Before We Dive In
If you use Power Automate (Flow) and model-driven Power Apps, then (hopefully) you are aware of the “Common Data Service (current environment)” (CDS-ce) connector. Within this connector, there is an “Expand Query” option. This blog post will help explain how to use this.
Note: Check out Sara Lagerquist’s excellent blog called “CDS vs CDS: What Connector should I use in Power Automate?“. This will help you understand the difference between the Common Data Service connectors.
Let’s Dive In
Power Apps Solution
To get started, I have already created a solution within the Power Apps maker site called “PA Flows” (for “Power Automate Flows”). The next step would be to create a new flow within the solution.
Note: For this example, I have already started a flow with a Flow Button as the trigger. You can utilize whatever trigger you would like within your flow(s).
The Flow Setup
In the flow, I have a “List Records” action (renamed “List Opportunities”). In this example I am listing the Opportunities from Dynamics 365. I also have a simple ODATA “Filter Query” of “statecode eq 0” (0 = Active/Open).
Now, let’s check out what we can grab from the output of the “List Records” action. I would like to see if I can get the Opportunity’s:
- Associated Account’s name
- Associated Owner’s name and email address
- Associated Contact’s name
I inserted a “Create HTML Table” action to view the array output from the “List Records”.
As you can see above, the Account Name is not listed in the dynamic content when I search with “account”.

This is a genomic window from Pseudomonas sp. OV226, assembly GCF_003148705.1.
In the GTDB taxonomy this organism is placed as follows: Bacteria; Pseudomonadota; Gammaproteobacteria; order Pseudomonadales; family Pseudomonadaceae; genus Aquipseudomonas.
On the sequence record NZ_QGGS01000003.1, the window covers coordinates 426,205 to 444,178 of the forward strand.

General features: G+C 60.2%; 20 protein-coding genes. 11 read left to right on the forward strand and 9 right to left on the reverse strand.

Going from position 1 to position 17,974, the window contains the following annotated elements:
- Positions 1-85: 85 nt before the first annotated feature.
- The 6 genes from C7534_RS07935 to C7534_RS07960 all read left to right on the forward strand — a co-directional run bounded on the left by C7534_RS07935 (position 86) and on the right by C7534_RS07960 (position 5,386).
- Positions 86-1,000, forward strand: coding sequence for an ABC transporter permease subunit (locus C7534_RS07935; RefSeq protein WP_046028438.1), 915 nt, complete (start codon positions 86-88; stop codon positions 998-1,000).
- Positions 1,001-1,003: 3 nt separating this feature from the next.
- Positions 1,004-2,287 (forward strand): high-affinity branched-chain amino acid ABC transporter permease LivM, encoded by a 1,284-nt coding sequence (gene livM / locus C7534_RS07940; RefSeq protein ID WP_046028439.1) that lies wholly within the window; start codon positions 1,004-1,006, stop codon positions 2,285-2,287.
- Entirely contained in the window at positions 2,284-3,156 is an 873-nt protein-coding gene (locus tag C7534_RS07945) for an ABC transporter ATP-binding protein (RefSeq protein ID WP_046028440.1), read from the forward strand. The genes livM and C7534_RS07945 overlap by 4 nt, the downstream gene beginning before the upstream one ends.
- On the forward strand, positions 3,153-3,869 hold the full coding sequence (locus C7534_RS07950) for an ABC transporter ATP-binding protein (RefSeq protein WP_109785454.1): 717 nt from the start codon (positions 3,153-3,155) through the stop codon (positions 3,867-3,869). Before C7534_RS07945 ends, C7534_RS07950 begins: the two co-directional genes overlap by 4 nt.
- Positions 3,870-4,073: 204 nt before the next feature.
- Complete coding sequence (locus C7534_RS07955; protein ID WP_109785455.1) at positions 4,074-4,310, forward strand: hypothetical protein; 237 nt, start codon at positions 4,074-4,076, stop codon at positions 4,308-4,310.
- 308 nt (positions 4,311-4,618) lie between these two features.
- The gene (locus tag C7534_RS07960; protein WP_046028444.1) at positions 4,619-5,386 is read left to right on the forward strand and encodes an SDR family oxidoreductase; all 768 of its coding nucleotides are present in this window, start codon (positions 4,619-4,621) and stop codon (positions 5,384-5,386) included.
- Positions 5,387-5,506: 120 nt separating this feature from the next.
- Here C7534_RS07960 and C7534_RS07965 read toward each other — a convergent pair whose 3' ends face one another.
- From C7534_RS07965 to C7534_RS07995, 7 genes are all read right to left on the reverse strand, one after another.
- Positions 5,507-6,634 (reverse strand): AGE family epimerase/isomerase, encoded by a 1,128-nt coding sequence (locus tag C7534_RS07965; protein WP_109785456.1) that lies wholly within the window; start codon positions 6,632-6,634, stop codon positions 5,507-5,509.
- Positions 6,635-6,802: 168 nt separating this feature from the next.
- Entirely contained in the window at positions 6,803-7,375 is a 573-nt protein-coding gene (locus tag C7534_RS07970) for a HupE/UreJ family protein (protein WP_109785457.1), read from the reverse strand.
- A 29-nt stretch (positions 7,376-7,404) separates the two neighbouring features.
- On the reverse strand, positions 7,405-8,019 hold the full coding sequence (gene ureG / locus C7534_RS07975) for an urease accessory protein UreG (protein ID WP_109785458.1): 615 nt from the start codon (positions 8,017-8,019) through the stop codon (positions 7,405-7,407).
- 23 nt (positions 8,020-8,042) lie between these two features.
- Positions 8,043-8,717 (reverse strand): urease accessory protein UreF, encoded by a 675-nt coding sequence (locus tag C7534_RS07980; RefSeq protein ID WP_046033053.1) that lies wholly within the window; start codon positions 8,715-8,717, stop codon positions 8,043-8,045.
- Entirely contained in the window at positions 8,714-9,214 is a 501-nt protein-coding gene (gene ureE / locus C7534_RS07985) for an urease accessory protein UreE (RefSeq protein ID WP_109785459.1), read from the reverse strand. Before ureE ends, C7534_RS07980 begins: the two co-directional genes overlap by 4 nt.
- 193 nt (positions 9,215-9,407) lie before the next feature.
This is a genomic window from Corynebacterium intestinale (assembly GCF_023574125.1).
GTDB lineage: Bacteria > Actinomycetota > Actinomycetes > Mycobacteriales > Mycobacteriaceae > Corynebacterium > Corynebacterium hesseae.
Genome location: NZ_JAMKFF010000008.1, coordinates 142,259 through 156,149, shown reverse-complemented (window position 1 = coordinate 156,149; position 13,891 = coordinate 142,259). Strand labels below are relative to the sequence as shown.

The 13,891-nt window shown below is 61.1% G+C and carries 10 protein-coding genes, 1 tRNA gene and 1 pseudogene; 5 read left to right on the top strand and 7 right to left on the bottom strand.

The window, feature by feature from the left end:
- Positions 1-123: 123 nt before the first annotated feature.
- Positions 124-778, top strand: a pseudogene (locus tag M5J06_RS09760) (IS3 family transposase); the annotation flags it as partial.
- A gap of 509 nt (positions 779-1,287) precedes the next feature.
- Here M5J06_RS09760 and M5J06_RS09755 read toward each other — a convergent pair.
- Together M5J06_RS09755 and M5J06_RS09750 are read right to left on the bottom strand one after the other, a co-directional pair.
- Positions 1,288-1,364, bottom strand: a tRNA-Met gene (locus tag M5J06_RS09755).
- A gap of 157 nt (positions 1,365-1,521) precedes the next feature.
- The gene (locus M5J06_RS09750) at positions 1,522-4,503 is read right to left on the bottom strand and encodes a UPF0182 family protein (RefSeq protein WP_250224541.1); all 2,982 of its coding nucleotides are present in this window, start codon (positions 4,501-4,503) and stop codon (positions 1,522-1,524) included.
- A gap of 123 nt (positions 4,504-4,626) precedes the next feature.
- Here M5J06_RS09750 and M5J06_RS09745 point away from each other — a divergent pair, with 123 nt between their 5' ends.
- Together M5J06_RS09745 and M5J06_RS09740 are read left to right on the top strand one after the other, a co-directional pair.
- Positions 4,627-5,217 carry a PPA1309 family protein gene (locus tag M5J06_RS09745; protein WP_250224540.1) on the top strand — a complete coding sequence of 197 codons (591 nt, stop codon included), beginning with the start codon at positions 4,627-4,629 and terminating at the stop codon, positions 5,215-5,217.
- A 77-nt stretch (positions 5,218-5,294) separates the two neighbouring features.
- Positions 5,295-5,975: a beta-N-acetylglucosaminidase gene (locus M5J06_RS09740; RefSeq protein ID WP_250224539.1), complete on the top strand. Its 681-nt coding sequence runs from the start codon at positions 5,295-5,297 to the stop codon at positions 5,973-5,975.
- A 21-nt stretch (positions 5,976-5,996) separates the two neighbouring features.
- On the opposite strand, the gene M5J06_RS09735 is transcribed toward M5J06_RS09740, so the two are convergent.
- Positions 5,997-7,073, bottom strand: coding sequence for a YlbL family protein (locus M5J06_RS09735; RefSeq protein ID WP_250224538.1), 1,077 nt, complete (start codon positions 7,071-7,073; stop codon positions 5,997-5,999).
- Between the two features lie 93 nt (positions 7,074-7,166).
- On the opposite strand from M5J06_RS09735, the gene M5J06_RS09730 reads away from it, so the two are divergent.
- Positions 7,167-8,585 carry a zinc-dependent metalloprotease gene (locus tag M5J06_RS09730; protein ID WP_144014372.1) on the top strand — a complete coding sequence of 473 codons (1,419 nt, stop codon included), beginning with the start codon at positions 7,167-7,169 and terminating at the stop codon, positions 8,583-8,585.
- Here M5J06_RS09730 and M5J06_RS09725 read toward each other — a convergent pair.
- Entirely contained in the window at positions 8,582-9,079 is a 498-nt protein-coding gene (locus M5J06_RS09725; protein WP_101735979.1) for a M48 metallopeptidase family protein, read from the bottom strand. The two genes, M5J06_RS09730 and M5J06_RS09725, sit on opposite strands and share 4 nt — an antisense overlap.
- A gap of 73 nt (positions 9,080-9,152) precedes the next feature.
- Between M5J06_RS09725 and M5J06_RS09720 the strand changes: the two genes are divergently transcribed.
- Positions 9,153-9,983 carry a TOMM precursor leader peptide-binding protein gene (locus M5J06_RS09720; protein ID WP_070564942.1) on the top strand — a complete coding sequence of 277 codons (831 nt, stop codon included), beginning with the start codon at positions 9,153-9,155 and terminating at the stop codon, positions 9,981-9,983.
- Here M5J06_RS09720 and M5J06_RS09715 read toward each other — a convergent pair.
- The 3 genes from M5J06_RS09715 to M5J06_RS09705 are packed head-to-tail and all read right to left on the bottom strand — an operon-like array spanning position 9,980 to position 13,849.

Using “Expand Query”
With the basic flow setup, let’s use the “Expand Query” option in the “List Records” action. First, you may be asking, “What do I put into this field?” Great question! And, there is a great solution.
As you can see below, I have created a simple FetchXML with “Opportunities” as the primary entity and have link entities to the Account, Contact, and User entities. For each entity I have added in a couple of fields.
The next step is pretty cool. Within the FetchXML Builder tool you can view the Power Automate Parameters.
Once this is selected, a small window will pop up with the values you will need for Power Automate.
Notice the “Expand Query” values listed? Keep in mind that right end of the field is chopping off what you see. Simply click on the “Expand Query” field and it will be copied to your clipboard. I have pasted the value into Notepad++ to show you the full value.
You can see the schema name of the related entity’s field followed by the selected field’s schema name.
Now, let’s see how this works inside Power Automate.
Back in Power Automate, I will paste in the newly copied “Expand Query” values into the “Expand Query” field on the “List Records” action.
With this field updated, this will now allow us to grab that information within our “Create HTML table” action.
First, let’s check to see if the “Account Name” is available. If you recall, this wasn’t available earlier.
As you can see above, the “Account Name” is now available!
What about the “Contact Name”? If you recall, we added this to the “Expand Query” field.
Yes! The Contact’s “Full Name” is visible and available to select.
OK… What about the Owner information?
Now let’s finish updating the “Create HTML Table”.
Testing the Flow
Now that we have the flow set up, let’s test it to see the output from the HTML Table.
As you can see, the table contains the information we need.
To further validate this, I put the output into an Excel file.
By leveraging the “Expand Query” option, we saved many steps within Power Automate. For example, if you wanted to get the associated Account’s name, you would use the “Get a Record” action. However, since the Opportunities are in a list (array), once you link the “Get a Record” to the “List Records”, an “Apply to each” will appear. You would have to loop through all the Opportunities to link each one with the correct Account to then get the Account Name.
Whew! What a chore!
“Expand Query” can help reduce the complexity of your flows, reduce the number of API calls made, and speed up your flows.
Until next time!